Frequency and Characteristics of Systemic Complaints Among Chronic Idiopathic/Spontaneous Urticaria Patients
Monday, March 7, 2016
South Exhibit Hall H (Convention Center)
Judy Doong, BS, Eric Oliver, MD, Sarbjit S. Saini, MD FAAAAI
Rationale: Chronic idiopathic/spontaneous urticaria (CIU/CSU) patients can report systemic complaints (SC) that are also seen in primary mast cell disorders. We sought to determine the frequency and characteristics of SC among CIU/CSU patients and their association with other disease measures, basophil histamine release profiles, and serum tryptase.

Methods: CIU/CSU patients were recruited from allergy clinics. Subjects completed a disease symptom survey and venipuncture. Blood basophils were isolated and histamine release was measured after polyclonal goat anti-human IgE stimulation. In addition, a serum sample was stored for later tryptase analysis.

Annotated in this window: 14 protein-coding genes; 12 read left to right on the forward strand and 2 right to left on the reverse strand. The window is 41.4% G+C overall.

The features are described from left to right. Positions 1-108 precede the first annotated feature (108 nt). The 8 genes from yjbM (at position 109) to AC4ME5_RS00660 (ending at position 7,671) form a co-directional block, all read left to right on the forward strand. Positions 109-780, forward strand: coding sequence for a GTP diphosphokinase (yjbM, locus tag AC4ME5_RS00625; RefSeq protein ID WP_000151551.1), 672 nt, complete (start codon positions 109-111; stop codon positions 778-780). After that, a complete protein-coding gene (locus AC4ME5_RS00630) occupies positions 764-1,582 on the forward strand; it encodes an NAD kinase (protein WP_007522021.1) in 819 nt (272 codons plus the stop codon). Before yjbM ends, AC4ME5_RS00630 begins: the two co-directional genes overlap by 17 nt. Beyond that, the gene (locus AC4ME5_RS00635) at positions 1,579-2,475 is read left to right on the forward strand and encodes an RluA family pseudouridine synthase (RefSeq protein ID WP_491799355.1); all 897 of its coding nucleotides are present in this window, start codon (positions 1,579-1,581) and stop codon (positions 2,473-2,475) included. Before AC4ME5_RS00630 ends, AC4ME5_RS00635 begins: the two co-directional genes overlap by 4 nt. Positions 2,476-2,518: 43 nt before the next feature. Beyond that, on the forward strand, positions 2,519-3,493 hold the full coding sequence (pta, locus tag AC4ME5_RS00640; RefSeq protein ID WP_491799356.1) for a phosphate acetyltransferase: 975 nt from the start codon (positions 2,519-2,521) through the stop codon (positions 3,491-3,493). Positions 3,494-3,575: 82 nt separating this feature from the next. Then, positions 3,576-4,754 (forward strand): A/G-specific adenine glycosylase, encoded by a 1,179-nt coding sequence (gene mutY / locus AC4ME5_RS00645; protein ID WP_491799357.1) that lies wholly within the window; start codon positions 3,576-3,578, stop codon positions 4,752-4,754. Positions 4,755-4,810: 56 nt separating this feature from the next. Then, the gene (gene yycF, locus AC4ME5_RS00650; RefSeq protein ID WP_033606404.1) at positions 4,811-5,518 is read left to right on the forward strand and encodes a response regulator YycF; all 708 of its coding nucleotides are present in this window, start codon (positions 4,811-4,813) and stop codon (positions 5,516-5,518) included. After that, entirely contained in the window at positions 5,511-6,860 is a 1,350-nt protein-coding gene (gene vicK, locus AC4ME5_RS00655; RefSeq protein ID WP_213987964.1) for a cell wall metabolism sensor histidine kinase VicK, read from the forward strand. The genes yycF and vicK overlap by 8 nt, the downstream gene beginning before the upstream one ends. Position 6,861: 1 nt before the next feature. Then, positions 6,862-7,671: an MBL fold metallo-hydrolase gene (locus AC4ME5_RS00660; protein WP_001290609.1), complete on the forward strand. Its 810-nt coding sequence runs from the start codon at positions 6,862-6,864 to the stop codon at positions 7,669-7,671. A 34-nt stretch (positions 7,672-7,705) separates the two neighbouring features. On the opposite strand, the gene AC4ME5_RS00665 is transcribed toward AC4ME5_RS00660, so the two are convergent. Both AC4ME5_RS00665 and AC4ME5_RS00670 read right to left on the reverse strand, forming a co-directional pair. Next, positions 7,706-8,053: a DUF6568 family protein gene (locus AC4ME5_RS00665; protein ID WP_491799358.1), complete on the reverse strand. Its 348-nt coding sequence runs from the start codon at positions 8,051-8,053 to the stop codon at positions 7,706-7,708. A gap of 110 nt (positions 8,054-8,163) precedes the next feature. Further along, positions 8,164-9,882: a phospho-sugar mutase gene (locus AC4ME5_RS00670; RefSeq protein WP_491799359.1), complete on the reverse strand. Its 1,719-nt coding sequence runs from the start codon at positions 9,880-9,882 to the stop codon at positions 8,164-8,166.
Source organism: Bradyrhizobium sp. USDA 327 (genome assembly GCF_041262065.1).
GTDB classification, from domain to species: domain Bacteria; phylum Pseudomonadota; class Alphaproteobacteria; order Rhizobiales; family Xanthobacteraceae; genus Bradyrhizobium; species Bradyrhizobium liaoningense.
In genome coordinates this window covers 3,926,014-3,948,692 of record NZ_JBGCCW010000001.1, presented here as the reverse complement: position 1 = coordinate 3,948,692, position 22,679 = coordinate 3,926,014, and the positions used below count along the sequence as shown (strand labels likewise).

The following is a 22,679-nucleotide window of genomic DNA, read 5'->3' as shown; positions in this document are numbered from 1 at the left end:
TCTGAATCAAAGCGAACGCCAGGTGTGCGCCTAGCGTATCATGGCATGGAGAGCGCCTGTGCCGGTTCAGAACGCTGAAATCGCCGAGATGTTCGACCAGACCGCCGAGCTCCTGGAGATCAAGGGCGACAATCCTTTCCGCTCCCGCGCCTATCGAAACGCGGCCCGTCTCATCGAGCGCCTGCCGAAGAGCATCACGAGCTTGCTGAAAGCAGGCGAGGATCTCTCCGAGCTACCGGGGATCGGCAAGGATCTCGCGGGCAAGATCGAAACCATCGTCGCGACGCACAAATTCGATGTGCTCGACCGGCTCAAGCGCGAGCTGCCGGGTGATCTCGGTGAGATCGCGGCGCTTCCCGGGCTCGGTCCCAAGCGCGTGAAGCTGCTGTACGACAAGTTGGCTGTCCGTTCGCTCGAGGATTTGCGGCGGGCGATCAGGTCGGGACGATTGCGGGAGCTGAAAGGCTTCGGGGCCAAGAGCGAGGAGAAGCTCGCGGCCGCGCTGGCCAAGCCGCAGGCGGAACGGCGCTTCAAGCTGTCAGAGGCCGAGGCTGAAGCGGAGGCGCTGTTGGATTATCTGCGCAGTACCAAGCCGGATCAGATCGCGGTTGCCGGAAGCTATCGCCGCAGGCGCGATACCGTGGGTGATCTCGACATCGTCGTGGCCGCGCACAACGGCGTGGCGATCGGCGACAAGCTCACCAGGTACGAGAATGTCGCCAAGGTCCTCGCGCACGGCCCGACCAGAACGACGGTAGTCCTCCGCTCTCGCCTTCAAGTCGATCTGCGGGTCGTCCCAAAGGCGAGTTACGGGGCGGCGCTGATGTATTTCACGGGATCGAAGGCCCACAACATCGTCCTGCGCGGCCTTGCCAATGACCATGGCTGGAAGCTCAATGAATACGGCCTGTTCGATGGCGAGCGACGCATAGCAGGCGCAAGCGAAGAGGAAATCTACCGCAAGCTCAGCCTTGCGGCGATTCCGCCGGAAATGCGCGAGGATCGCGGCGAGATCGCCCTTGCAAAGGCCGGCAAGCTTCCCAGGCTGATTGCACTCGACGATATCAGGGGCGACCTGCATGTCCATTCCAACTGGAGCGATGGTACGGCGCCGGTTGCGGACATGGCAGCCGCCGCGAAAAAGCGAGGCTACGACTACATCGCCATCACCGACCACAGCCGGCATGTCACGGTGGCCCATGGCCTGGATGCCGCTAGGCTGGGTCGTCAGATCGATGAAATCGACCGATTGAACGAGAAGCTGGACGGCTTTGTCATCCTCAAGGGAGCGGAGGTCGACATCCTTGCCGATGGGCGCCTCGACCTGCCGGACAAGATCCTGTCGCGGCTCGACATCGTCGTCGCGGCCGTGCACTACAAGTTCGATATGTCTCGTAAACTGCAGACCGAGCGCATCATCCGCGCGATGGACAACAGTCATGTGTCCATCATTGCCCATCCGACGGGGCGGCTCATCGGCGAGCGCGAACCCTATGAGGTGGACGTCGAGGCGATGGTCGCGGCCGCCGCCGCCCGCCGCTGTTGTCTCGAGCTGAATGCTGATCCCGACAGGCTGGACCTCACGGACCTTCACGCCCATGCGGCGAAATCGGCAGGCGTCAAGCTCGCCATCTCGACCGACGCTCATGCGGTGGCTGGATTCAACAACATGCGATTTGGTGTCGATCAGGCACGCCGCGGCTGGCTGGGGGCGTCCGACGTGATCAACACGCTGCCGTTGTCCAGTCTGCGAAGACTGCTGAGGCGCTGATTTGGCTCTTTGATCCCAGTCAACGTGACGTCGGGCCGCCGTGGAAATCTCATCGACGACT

Results: A total of 155 CIU/CSU subjects were surveyed, with 103 reporting SC with concomitant hives as follows: joints pain or swelling (36.8%), headache/fatigue (31.6%), flushing (28.4%), wheezing (20%), gastrointestinal complaints (17.4%), and palpitations (6.5%). Three or more SC were noted by 30.1% of SC subjects. Subjects with SC were compared with subjects lacking systemic complaints (NSC). Both groups had similar demographic profile (average age in 40s, majority female, and Caucasian), use of anti-histamines, and basophil histamine release profiles. The SC group, compared to NSC group, had significantly greater disease duration (53% SC vs 30.8% NSC had >4 years duration), emergency department visits (16.5% vs 0% >3 visits in the last year), CIU-related work absences (23% vs 3.9% >7 days), use of oral corticosteroids (84.5% vs 59.6%), and quality-of-life (QoL) impairment (76 vs 59 SkinDex Score).

Conclusions: Despite similar demographics with NSC subjects, CIU/CSU patients with SC have features consistent with greater disease burden (work absences, ER visits, and corticosteroid use), and QoL impairment.